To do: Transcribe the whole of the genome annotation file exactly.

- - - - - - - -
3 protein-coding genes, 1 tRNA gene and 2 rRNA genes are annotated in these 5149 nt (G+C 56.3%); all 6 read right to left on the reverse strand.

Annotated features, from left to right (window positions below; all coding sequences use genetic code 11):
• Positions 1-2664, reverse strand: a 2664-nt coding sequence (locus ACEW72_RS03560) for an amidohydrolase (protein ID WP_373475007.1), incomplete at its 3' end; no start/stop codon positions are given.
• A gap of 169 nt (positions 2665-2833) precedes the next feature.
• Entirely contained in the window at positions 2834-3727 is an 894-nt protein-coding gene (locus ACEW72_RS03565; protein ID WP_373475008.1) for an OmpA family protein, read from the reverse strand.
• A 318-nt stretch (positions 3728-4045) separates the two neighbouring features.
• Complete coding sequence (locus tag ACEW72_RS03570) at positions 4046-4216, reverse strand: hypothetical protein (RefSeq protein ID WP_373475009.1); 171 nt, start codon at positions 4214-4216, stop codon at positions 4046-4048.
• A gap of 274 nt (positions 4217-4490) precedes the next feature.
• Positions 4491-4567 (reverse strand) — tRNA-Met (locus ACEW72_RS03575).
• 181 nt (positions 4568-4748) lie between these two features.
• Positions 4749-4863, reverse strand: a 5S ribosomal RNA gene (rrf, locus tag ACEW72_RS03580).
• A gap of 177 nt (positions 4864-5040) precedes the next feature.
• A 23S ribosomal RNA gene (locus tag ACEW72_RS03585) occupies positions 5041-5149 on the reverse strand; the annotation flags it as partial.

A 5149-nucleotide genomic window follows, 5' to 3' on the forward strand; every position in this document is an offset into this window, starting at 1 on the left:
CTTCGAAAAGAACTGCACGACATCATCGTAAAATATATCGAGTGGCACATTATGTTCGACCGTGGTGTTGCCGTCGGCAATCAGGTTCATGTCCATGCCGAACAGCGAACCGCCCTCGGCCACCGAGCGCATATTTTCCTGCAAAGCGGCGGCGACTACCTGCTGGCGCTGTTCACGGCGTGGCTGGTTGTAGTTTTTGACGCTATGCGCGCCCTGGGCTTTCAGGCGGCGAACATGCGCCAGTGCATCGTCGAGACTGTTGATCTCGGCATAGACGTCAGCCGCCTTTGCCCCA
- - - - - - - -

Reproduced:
3 protein-coding genes, 1 tRNA gene and 2 rRNA genes are annotated in these 5149 nt (G+C 56.3%); all 6 read right to left on the reverse strand.

Annotated features, from left to right (window positions below; all coding sequences use genetic code 11):
• Positions 1-2664, reverse strand: a 2664-nt coding sequence (locus ACEW72_RS03560) for an amidohydrolase (protein ID WP_373475007.1), incomplete at its 3' end; no start/stop codon positions are given.
• A gap of 169 nt (positions 2665-2833) precedes the next feature.
• Entirely contained in the window at positions 2834-3727 is an 894-nt protein-coding gene (locus ACEW72_RS03565; protein ID WP_373475008.1) for an OmpA family protein, read from the reverse strand.
• A 318-nt stretch (positions 3728-4045) separates the two neighbouring features.
• Complete coding sequence (locus tag ACEW72_RS03570) at positions 4046-4216, reverse strand: hypothetical protein (RefSeq protein ID WP_373475009.1); 171 nt, start codon at positions 4214-4216, stop codon at positions 4046-4048.
• A gap of 274 nt (positions 4217-4490) precedes the next feature.
• Positions 4491-4567 (reverse strand) — tRNA-Met (locus ACEW72_RS03575).
• 181 nt (positions 4568-4748) lie between these two features.
• Positions 4749-4863, reverse strand: a 5S ribosomal RNA gene (rrf, locus tag ACEW72_RS03580).
• A gap of 177 nt (positions 4864-5040) precedes the next feature.
• A 23S ribosomal RNA gene (locus tag ACEW72_RS03585) occupies positions 5041-5149 on the reverse strand; the annotation flags it as partial.

A 5149-nucleotide genomic window follows, 5' to 3' on the forward strand; every position in this document is an offset into this window, starting at 1 on the left:
CTTCGAAAAGAACTGCACGACATCATCGTAAAATATATCGAGTGGCACATTATGTTCGACCGTGGTGTTGCCGTCGGCAATCAGGTTCATGTCCATGCCGAACAGCGAACCGCCCTCGGCCACCGAGCGCATATTTTCCTGCAAAGCGGCGGCGACTACCTGCTGGCGCTGTTCACGGCGTGGCTGGTTGTAGTTTTTGACGCTATGCGCGCCCTGGGCTTTCAGGCGGCGAACATGCGCCAGTGCATCGTCGAGACTGTTGATCTCGGCATAGACGTCAGCCGCCTTTGCCCCA